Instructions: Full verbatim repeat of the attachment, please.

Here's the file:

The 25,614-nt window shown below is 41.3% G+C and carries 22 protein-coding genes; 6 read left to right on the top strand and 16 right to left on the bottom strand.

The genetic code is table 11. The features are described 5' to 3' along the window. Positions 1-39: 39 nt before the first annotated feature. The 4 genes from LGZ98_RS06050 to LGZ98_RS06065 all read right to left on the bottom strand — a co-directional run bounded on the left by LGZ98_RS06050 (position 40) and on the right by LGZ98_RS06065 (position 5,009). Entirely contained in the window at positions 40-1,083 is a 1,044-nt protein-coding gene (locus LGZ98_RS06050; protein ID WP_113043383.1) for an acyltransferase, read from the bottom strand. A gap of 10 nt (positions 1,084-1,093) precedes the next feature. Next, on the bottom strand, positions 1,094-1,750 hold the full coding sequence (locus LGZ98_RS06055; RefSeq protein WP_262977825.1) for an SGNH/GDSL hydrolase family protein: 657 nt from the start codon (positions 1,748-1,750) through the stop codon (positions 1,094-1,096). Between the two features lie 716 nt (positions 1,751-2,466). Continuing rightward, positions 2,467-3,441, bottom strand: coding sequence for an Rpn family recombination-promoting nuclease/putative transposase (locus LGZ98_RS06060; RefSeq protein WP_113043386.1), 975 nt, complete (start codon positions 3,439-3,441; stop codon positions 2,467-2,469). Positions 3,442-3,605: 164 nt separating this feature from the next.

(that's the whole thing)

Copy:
The 25,614-nt window shown below is 41.3% G+C and carries 22 protein-coding genes; 6 read left to right on the top strand and 16 right to left on the bottom strand.

The genetic code is table 11. The features are described 5' to 3' along the window. Positions 1-39: 39 nt before the first annotated feature. The 4 genes from LGZ98_RS06050 to LGZ98_RS06065 all read right to left on the bottom strand — a co-directional run bounded on the left by LGZ98_RS06050 (position 40) and on the right by LGZ98_RS06065 (position 5,009). Entirely contained in the window at positions 40-1,083 is a 1,044-nt protein-coding gene (locus LGZ98_RS06050; protein ID WP_113043383.1) for an acyltransferase, read from the bottom strand. A gap of 10 nt (positions 1,084-1,093) precedes the next feature. Next, on the bottom strand, positions 1,094-1,750 hold the full coding sequence (locus LGZ98_RS06055; RefSeq protein WP_262977825.1) for an SGNH/GDSL hydrolase family protein: 657 nt from the start codon (positions 1,748-1,750) through the stop codon (positions 1,094-1,096). Between the two features lie 716 nt (positions 1,751-2,466). Continuing rightward, positions 2,467-3,441, bottom strand: coding sequence for an Rpn family recombination-promoting nuclease/putative transposase (locus LGZ98_RS06060; RefSeq protein WP_113043386.1), 975 nt, complete (start codon positions 3,439-3,441; stop codon positions 2,467-2,469). Positions 3,442-3,605: 164 nt separating this feature from the next.